Best wishes

 

Dave

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Mikkel,

Always nice to read another of your updates!  Once again some excellent modelling and attention to detail.

Ian

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I agree that a mix of wagon types and liveries adds a lot of interest and is usually prototypical.  I look forward to seeing developments on the layout :)

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Many thanks gents and ladies for the comments and likes  :)

 

Yes I'm happy with them in red, it's just that going back to the original sources (see last post) was not entirely convincing and made me feel a litle uneasy! 

 

The camera is a Nikon Coolpix 7000. It has two advantages, namely manual focus and a reasonably good macro, which are things I value. However it is by now outdated and  frankly not a very reliable camera, which serves me right for not investing more.

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The red with large GW is growing on me. If you're feeling uneasy, take a b/w photo with an orthochromic filter...

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Very nice indeed sir. I'm most impressed with the buffer stop also! Looks a very hefty beast.

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Lovely work Mikkel and as ever a pleasure to read.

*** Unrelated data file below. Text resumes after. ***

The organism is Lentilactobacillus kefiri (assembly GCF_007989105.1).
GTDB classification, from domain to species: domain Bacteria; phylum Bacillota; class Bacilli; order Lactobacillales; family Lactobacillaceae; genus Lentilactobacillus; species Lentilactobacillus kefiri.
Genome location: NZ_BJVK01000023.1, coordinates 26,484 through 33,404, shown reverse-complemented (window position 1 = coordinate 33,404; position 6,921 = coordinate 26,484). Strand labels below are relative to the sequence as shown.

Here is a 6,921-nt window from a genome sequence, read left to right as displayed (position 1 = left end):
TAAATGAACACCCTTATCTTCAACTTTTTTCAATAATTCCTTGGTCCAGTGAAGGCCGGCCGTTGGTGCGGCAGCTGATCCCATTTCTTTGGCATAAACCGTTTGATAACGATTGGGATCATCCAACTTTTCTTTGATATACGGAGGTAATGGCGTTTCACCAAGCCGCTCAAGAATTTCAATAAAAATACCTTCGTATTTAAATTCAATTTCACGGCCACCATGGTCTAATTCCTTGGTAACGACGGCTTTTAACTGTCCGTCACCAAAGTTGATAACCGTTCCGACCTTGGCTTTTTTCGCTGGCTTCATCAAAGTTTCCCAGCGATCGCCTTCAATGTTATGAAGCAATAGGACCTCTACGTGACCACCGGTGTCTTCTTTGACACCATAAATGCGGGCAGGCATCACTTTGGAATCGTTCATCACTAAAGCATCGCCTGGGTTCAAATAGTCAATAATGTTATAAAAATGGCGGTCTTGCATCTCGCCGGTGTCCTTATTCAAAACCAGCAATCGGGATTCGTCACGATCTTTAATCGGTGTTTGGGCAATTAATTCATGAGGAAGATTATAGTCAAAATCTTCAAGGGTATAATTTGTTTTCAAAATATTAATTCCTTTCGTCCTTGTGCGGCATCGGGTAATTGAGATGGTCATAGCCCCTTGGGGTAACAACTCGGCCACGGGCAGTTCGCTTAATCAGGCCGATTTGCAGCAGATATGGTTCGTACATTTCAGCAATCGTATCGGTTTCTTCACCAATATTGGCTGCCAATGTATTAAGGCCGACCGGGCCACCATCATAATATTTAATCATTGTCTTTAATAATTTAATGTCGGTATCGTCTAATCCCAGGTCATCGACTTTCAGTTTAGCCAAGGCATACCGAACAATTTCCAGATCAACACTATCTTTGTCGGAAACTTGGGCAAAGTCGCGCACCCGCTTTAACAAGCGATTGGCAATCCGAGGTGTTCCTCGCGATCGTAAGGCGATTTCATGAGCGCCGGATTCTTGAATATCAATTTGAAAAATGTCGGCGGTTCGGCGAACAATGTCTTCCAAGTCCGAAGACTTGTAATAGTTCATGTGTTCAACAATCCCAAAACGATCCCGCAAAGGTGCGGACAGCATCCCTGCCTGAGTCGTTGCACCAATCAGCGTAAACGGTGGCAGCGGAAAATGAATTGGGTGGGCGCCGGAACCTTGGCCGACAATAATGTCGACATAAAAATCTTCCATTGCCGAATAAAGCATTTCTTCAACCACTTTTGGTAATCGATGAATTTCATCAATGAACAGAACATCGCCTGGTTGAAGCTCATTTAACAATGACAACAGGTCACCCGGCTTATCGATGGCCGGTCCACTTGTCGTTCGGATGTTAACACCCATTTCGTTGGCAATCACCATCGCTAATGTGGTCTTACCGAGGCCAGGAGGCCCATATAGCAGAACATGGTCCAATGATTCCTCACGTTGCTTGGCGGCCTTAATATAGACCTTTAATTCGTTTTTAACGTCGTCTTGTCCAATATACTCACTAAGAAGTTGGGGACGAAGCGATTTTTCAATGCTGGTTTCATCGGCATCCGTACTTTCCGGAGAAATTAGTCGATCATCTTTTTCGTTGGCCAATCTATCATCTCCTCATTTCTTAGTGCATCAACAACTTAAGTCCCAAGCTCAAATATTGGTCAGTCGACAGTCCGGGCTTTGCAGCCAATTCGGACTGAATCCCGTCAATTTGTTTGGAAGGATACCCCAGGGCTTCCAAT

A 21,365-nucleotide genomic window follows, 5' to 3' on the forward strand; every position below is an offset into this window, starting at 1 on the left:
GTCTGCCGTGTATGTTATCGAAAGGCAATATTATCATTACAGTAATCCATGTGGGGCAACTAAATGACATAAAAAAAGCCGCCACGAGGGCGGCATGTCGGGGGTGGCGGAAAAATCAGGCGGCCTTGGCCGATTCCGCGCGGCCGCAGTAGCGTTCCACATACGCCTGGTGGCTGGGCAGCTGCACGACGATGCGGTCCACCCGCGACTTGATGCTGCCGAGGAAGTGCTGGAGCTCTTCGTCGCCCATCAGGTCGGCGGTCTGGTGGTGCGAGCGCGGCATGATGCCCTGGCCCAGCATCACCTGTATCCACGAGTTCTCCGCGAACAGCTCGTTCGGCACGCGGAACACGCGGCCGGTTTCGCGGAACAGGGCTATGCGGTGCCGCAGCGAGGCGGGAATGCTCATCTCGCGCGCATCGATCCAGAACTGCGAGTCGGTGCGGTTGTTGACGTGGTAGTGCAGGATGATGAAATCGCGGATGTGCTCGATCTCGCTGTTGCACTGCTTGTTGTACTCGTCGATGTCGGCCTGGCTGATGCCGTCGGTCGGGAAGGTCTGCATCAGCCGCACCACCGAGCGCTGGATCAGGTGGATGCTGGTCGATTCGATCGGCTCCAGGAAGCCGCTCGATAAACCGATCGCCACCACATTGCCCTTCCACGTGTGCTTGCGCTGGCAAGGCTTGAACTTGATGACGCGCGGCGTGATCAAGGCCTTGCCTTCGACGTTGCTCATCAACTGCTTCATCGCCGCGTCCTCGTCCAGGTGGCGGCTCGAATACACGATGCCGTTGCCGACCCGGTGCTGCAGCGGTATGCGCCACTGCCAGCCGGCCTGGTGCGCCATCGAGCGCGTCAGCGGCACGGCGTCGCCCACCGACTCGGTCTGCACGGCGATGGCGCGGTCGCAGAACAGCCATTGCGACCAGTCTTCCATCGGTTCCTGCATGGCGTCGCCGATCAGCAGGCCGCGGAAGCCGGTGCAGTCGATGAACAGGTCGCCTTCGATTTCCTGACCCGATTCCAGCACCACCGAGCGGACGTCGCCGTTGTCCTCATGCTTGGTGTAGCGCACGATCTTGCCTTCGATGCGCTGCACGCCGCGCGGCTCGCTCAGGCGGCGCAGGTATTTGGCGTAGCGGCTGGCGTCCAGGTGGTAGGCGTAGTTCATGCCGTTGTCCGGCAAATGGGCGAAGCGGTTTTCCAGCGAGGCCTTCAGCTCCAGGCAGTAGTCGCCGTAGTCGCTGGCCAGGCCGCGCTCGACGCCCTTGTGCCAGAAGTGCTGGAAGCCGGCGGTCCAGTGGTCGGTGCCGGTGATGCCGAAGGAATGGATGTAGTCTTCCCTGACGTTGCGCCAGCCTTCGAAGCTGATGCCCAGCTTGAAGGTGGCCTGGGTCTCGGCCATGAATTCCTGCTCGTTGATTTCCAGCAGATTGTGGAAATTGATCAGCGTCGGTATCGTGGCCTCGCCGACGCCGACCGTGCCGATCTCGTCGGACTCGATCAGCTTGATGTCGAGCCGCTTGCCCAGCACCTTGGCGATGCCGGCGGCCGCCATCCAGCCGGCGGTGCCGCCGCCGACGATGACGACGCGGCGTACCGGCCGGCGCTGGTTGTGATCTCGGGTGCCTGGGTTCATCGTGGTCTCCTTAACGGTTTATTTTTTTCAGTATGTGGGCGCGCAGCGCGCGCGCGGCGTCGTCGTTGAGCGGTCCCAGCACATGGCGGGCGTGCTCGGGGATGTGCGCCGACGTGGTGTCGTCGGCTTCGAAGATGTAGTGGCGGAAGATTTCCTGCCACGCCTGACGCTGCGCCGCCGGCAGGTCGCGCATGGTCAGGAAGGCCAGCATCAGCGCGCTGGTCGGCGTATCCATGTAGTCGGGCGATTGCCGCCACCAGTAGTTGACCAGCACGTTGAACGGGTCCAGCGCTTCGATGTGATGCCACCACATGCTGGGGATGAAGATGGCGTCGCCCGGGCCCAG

I really like the photographs too - the blue background is simple and doesn’t detract your eye from the main event :good:

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Thanks gentlemen!  :)

 

The bufferstop is a standard GWR type built from a Lanarkshire Models whitemetal kit. The blue background is photoshopped, but I'm painting the actual background almost the same (a little lighter).

 

Now off to look up "ortochromic"!

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Fantastic modelling. The little differences really do add up to a great effect in the final photo.

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Many thanks both! I'm glad others think the differences were worth doing - I've had doubts myself  :)

 

PS: Just realized that all the three kit ranges seen here may be lost to us soon. ABS seems to be winding down, Coopercraft is a sad story, and I understand that David Geen will be retiring soon. End of an era, perhaps.

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How long did those round-end 3-plankers last in service?

 

The 3-plankers were first introduced in 1879, and were built with the round ends until 1883, after which new builds were square ended. According to Atkins et al (GWR Goods Wagons 1998 edition), "many" of the original round ends were subsequently cut down to square ends.

 

So presumably not many would have survived with round ends beyond 1900, but I have found photos to show that some did:

 

* There is one to be seen near the tip of the crane in the wonderful photo of Vastern Road yard in GWR Goods Services Vol 2A, pages 18-19.  This has small pre-1904 GWR insigna. The photo is from 1905 or later, as a few wagons have the 1904 large "GW", including an O2 7-planker built 1905.

 

* In the same volume on page 16 is a photo from Kings Meadow yard, which clearly shows a round-ended wagon that looks like a GWR 3-planker to me (extreme right). The insignia cannot be seen though. Again, the livery on other wagons are a mix of pre- and post 1904.

 

There are one or two other photos showing possible candidates around the turn of the century, but I am not certain of these. Photos from afar are especially tricky as they may be confused with e.g. LSWR round-ended wagons (though they were 3-arc), which lasted much longer.